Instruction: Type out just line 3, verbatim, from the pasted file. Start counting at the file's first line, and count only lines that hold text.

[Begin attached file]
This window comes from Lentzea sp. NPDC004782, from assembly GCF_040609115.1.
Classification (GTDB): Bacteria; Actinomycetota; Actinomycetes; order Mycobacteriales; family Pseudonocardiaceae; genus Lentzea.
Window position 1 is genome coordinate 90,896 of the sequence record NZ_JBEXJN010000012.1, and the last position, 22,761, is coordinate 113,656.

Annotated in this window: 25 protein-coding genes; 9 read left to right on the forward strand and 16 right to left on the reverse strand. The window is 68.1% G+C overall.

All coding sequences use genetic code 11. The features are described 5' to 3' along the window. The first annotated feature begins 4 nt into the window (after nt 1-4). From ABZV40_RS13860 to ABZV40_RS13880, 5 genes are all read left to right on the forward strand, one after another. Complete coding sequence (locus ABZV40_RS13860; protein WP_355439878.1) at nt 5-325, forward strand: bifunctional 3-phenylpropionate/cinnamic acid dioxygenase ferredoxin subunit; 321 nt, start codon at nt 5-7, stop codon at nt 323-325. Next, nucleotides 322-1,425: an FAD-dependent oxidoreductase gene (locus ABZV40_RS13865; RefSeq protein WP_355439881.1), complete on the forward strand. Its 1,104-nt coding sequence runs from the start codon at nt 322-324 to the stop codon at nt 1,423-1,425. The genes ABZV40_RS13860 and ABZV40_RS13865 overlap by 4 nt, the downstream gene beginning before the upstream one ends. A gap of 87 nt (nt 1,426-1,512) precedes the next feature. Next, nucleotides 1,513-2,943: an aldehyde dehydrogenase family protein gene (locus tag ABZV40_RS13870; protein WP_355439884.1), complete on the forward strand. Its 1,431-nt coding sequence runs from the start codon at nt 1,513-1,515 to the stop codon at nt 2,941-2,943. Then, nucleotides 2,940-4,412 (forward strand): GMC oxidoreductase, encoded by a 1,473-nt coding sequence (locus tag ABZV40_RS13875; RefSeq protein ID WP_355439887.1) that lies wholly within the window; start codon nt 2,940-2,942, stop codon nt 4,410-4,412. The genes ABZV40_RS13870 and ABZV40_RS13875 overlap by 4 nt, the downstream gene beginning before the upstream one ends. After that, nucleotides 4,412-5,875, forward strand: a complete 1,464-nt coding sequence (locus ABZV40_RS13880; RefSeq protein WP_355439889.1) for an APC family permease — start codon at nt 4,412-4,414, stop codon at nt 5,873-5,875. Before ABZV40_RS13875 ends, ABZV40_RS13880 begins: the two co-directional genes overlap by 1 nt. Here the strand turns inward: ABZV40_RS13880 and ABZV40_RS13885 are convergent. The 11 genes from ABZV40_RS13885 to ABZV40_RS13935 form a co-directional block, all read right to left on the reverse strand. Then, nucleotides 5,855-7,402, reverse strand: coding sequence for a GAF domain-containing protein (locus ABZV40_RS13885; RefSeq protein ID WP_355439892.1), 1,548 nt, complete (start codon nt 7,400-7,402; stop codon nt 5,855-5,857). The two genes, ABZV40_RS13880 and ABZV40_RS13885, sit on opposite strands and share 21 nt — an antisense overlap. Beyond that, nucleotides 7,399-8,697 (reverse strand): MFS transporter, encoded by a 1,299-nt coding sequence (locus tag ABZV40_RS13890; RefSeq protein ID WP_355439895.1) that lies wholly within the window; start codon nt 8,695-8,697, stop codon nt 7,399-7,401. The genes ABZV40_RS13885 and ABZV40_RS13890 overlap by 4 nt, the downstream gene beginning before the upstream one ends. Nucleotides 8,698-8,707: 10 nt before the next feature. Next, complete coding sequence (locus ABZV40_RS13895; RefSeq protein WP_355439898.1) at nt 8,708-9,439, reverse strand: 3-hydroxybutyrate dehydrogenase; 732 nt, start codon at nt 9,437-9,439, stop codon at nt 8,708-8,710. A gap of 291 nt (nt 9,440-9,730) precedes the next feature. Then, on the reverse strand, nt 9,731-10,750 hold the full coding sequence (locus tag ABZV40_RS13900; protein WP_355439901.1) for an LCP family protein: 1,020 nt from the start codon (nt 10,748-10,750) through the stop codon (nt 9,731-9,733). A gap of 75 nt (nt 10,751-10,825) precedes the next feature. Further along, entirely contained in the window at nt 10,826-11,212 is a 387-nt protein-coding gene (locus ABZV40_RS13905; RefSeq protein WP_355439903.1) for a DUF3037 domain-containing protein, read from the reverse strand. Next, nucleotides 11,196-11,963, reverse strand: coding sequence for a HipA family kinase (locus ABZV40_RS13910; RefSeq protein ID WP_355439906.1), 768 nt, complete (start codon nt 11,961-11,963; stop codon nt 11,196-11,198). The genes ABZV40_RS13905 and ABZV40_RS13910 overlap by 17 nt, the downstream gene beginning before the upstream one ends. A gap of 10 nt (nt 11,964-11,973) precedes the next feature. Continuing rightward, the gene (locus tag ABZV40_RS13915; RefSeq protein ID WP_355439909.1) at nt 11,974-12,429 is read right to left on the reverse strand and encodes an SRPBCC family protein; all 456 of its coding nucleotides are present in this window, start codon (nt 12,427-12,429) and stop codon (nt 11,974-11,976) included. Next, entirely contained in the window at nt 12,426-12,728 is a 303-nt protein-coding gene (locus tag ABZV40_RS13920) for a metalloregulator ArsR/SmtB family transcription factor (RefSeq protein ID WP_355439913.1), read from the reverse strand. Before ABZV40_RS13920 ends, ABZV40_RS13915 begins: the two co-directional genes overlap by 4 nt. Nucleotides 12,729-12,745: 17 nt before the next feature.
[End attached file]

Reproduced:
Window position 1 is genome coordinate 90,896 of the sequence record NZ_JBEXJN010000012.1, and the last position, 22,761, is coordinate 113,656.